How Is Fish Roe Cured To Make Caviar?

To make caviar from roe, the female eggs are harvested three days before they are ready to spawn as the eggs are flavorful and taut at this time. If harvested early, the eggs are gooey and if they are taken late, they turn into a milky mess, hence timing is everything.

The eggs are then rinsed thoroughly to remove the membranes. Salt is added and it is allowed to rest for some time for the salt to cure the eggs. The brine solution is then drained and the eggs are transferred to special containers. Some types of caviars may be pasteurized to increase their shelf life.

In the past, Iran and Russia were the main producers of caviar and they mostly relied on sturgeon species such as sveruga, oscietra, and beluga. Due to the overfishing of sturgeons to extract caviar, they are now farmed in a controlled fashion in France.

Some of the popular types of caviar used in making sushi come from paddlefish, hackleback, trout, and salmon. Tobiko and masago are two similar-looking fish roe that is cured and dyed to use as caviar.

Where To Look For Masago Sushi

If all that information about masago and looking at the luscious orange fish eggs make you hungry, visit a reputed sushi restaurant in your area. Most of the sushi eateries will have at least one variety of sushi rolls that contain masago. Look for it in the menu descriptions or ask the server to help you.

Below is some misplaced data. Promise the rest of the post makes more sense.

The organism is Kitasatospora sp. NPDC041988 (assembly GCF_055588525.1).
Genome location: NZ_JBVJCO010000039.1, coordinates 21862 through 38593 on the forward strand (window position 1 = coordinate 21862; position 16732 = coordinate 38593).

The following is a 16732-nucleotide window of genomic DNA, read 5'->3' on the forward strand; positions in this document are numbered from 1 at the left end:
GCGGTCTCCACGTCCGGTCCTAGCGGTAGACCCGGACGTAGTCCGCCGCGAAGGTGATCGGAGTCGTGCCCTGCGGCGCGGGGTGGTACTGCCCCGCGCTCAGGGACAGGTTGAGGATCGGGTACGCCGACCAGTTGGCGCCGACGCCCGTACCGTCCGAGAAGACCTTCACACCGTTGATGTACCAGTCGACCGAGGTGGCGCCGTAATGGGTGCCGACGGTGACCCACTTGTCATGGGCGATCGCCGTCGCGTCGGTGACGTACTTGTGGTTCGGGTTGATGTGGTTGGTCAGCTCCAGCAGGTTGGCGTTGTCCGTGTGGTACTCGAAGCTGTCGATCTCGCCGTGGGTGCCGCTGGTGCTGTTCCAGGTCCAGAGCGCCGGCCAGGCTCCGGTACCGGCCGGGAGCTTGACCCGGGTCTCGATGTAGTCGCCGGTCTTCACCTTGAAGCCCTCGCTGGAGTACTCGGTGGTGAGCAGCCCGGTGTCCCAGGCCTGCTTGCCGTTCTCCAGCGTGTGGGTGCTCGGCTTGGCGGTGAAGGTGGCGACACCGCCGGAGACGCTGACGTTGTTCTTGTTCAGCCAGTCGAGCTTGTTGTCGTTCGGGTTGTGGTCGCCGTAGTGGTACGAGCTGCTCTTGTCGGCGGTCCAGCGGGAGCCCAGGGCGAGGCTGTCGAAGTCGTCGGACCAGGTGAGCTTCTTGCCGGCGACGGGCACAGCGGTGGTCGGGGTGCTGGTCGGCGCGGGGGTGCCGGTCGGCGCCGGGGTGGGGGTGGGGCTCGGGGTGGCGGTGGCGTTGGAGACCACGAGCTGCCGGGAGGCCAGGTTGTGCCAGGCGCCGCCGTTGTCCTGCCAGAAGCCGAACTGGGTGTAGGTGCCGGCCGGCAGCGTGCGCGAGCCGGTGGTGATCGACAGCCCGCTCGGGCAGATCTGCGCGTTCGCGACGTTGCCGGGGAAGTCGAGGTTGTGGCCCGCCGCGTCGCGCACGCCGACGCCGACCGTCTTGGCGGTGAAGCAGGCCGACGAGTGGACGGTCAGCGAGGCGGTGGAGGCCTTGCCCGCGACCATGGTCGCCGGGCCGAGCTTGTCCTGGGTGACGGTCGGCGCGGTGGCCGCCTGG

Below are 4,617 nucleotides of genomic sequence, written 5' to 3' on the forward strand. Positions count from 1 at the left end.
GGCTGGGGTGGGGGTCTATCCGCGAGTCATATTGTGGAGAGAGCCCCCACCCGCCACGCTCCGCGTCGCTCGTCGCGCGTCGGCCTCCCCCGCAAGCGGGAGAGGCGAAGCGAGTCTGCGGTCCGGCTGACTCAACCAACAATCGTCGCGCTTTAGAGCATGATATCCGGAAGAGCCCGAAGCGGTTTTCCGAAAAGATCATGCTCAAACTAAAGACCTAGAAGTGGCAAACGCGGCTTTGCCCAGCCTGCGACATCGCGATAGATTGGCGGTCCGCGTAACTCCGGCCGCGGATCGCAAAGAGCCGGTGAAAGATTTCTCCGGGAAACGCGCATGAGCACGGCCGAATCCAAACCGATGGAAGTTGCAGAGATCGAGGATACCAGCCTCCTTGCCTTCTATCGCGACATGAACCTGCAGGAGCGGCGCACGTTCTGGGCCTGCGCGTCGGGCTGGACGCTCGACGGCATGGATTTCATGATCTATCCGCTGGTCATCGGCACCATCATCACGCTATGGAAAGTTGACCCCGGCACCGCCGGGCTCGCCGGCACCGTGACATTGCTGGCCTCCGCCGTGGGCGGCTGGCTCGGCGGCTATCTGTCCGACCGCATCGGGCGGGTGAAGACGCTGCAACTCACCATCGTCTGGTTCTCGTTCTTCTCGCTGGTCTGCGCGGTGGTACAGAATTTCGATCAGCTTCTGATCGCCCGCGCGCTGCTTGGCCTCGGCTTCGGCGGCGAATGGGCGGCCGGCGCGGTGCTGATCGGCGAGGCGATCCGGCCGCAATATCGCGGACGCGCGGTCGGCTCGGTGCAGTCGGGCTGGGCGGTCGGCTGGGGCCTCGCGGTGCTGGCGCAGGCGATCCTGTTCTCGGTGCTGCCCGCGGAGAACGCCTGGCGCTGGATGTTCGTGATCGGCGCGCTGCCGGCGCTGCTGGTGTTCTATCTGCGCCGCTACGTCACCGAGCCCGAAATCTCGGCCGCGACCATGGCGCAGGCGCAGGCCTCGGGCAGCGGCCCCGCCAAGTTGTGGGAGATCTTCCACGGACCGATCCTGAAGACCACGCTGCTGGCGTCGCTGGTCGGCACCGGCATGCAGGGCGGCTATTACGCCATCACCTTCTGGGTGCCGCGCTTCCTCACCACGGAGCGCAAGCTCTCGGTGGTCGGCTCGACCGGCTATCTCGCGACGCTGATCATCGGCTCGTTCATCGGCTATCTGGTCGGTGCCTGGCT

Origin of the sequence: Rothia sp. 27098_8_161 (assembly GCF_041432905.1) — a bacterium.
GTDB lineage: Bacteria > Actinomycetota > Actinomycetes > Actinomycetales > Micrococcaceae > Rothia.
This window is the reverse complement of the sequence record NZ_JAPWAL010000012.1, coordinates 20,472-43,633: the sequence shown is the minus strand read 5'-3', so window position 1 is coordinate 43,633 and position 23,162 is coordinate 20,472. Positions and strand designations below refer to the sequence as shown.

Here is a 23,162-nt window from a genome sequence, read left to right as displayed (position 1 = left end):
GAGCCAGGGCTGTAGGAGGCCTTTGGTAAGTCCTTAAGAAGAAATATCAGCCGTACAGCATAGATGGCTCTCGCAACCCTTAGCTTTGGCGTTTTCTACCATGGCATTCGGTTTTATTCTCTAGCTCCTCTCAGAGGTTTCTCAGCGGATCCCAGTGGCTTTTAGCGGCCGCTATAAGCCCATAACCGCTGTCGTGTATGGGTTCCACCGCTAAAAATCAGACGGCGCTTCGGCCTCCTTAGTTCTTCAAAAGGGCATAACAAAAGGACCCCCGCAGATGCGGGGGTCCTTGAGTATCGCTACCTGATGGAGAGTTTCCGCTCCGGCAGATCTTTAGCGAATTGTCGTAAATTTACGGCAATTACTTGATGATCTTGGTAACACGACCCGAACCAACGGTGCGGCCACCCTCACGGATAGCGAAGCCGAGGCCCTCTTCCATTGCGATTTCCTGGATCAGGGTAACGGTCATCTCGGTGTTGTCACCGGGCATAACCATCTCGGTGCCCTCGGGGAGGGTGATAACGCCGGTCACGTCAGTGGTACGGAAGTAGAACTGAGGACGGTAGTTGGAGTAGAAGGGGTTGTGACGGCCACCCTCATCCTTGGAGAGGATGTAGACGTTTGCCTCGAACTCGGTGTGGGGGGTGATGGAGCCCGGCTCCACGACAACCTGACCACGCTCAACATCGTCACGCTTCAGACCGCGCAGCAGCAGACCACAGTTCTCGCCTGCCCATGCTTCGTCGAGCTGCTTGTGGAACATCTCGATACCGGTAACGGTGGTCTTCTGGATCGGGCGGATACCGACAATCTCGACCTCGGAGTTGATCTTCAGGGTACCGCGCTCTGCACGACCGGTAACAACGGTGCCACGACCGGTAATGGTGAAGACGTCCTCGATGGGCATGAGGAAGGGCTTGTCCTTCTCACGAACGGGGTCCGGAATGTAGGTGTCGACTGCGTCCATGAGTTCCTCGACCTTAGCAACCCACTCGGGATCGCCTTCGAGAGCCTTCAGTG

Alternatively, you can make your own masago sushi at home. If you don’t find the fish eggs at an Asian store near you, order them online. Capelin roe is usually sold frozen, packed in jars.  Most of them are cured varieties (cavalier) with a high content of salt.

As masago is harvested during the breeding season of capelin smelt fish, you can buy fresh roe during those months. Check your Asian grocery store or online marketplace for fresh roe in the winter or early spring season. If you are craving for masago sushi, here are some recipes you may try at home.

Best Sushi Recipes Using Masago

Now that you know masago a bit more closely than before, here are a few recipes that can give you the excuse to use this tantalizing delicacy to enhance your rolls and cones:

#1. California Sushi Roll with Masago


• Short grain Japanese rice
• Vinegar, salt, and sugar for seasoning rice
• Roasted seaweed (nori)
• Imitation crab sticks
• Japanese or English cucumber
• Avocado
• Capelin roe
• Roasted sesame seeds
• Lemons

The first step is to cook sushi rice with the right quantity of water and season it with vinegar, sugar and salt. Read here for full direction on how to make sushi rice on a cooker or pot.

Peel the cucumber, julienne cut to make thin strips and remove the seed.

Cut the avocado into half in 360 degrees, twist and remove pit, peel the outer skin and make thin slices. Add lemon juice to avocado to prevent them from turning brown.

Take imitation crab sticks and cut them into two parts lengthwise and keep aside.

Place a bamboo mat on the working area and cover it with a plastic sheet.

Moisten your hands and take a medium ball of sushi rice. Spread it evenly on the nori leaving a half-inch gap on the sides.